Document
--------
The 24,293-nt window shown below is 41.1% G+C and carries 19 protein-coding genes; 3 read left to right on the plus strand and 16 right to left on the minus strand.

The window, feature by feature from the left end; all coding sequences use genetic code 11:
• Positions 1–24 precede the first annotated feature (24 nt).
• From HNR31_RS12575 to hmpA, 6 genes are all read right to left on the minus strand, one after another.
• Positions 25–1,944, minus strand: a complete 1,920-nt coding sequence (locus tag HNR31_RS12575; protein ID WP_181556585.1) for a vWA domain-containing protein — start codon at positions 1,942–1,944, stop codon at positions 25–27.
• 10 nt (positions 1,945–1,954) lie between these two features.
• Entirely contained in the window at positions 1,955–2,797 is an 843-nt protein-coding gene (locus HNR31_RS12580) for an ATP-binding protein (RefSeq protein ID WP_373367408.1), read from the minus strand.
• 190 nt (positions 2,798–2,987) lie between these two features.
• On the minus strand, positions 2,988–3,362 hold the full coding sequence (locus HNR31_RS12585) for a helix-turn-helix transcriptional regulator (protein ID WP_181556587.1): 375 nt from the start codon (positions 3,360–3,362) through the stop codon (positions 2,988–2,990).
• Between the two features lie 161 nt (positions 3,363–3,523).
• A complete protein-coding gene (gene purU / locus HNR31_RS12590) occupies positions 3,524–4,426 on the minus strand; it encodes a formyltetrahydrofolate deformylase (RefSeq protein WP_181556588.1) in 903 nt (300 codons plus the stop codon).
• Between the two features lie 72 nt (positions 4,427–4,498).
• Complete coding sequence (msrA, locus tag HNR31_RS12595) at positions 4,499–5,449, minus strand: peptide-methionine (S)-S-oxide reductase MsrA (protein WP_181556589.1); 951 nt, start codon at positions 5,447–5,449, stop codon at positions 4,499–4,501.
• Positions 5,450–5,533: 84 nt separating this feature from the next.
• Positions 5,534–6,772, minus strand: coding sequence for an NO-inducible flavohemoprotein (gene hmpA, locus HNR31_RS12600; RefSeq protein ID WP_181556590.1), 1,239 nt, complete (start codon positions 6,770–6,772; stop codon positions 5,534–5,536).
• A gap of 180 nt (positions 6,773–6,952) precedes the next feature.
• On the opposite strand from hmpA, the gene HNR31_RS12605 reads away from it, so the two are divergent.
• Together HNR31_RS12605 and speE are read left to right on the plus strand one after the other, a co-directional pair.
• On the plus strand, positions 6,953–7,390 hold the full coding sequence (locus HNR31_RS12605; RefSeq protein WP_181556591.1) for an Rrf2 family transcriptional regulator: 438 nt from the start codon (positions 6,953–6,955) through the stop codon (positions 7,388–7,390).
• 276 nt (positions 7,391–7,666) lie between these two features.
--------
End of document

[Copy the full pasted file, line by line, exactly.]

The 24,293-nt window shown below is 41.1% G+C and carries 19 protein-coding genes; 3 read left to right on the plus strand and 16 right to left on the minus strand.

The window, feature by feature from the left end; all coding sequences use genetic code 11:
• Positions 1–24 precede the first annotated feature (24 nt).
• From HNR31_RS12575 to hmpA, 6 genes are all read right to left on the minus strand, one after another.
• Positions 25–1,944, minus strand: a complete 1,920-nt coding sequence (locus tag HNR31_RS12575; protein ID WP_181556585.1) for a vWA domain-containing protein — start codon at positions 1,942–1,944, stop codon at positions 25–27.
• 10 nt (positions 1,945–1,954) lie between these two features.
• Entirely contained in the window at positions 1,955–2,797 is an 843-nt protein-coding gene (locus HNR31_RS12580) for an ATP-binding protein (RefSeq protein ID WP_373367408.1), read from the minus strand.
• 190 nt (positions 2,798–2,987) lie between these two features.
• On the minus strand, positions 2,988–3,362 hold the full coding sequence (locus HNR31_RS12585) for a helix-turn-helix transcriptional regulator (protein ID WP_181556587.1): 375 nt from the start codon (positions 3,360–3,362) through the stop codon (positions 2,988–2,990).
• Between the two features lie 161 nt (positions 3,363–3,523).
• A complete protein-coding gene (gene purU / locus HNR31_RS12590) occupies positions 3,524–4,426 on the minus strand; it encodes a formyltetrahydrofolate deformylase (RefSeq protein WP_181556588.1) in 903 nt (300 codons plus the stop codon).
• Between the two features lie 72 nt (positions 4,427–4,498).
• Complete coding sequence (msrA, locus tag HNR31_RS12595) at positions 4,499–5,449, minus strand: peptide-methionine (S)-S-oxide reductase MsrA (protein WP_181556589.1); 951 nt, start codon at positions 5,447–5,449, stop codon at positions 4,499–4,501.
• Positions 5,450–5,533: 84 nt separating this feature from the next.
• Positions 5,534–6,772, minus strand: coding sequence for an NO-inducible flavohemoprotein (gene hmpA, locus HNR31_RS12600; RefSeq protein ID WP_181556590.1), 1,239 nt, complete (start codon positions 6,770–6,772; stop codon positions 5,534–5,536).
• A gap of 180 nt (positions 6,773–6,952) precedes the next feature.
• On the opposite strand from hmpA, the gene HNR31_RS12605 reads away from it, so the two are divergent.
• Together HNR31_RS12605 and speE are read left to right on the plus strand one after the other, a co-directional pair.
• On the plus strand, positions 6,953–7,390 hold the full coding sequence (locus HNR31_RS12605; RefSeq protein WP_181556591.1) for an Rrf2 family transcriptional regulator: 438 nt from the start codon (positions 6,953–6,955) through the stop codon (positions 7,388–7,390).
• 276 nt (positions 7,391–7,666) lie between these two features.